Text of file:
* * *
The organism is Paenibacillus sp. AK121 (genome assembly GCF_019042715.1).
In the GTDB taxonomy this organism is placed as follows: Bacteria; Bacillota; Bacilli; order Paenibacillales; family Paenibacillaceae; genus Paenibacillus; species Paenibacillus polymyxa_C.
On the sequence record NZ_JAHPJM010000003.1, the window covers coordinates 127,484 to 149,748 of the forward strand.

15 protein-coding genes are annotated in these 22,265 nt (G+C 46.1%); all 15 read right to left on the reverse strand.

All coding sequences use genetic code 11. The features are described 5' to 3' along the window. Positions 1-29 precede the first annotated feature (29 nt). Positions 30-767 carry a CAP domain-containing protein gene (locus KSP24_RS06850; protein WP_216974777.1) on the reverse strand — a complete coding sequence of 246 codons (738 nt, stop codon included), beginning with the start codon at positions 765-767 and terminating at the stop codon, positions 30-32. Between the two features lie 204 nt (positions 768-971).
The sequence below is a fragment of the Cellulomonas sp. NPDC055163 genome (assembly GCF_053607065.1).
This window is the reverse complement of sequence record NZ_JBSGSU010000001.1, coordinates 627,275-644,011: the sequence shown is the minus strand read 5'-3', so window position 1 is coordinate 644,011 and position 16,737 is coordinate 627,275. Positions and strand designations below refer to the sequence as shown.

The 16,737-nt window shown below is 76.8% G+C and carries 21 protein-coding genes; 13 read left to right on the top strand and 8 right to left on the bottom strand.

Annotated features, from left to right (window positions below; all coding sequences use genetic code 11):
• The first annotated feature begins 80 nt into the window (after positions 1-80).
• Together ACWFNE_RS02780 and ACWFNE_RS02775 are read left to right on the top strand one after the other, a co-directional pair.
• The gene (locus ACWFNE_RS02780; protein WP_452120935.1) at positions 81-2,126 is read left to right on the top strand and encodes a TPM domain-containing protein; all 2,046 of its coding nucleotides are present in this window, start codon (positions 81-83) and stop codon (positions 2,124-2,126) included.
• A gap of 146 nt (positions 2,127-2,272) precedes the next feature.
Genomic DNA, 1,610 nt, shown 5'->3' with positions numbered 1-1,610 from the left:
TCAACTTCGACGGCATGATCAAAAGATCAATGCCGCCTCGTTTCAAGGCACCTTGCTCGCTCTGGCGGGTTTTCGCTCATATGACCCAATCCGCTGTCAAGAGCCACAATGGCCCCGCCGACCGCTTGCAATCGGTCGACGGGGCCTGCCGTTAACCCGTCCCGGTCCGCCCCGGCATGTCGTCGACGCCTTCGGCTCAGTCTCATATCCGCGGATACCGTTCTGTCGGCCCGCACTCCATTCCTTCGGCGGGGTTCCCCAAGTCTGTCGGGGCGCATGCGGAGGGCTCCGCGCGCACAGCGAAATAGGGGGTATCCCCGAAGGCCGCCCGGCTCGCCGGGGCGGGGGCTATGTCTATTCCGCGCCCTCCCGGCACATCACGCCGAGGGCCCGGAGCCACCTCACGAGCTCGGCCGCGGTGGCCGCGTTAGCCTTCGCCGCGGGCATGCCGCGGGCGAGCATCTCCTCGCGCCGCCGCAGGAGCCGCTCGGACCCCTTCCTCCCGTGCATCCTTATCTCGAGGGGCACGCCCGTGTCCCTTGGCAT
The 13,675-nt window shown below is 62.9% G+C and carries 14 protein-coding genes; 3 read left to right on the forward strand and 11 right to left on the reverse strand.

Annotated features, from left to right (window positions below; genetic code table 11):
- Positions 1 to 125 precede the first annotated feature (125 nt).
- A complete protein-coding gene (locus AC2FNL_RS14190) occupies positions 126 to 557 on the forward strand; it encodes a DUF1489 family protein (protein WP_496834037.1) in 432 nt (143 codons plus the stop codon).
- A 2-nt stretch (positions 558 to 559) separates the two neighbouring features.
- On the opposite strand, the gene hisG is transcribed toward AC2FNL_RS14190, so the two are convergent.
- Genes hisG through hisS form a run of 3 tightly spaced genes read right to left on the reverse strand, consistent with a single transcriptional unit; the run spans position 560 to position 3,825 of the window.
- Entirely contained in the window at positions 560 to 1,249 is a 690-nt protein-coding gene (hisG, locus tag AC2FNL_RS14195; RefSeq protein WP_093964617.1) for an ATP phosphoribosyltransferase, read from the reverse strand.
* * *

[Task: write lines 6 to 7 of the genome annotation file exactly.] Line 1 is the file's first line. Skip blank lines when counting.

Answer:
The sequence below is a fragment of the Cellulomonas sp. NPDC055163 genome (assembly GCF_053607065.1).
This window is the reverse complement of sequence record NZ_JBSGSU010000001.1, coordinates 627,275-644,011: the sequence shown is the minus strand read 5'-3', so window position 1 is coordinate 644,011 and position 16,737 is coordinate 627,275. Positions and strand designations below refer to the sequence as shown.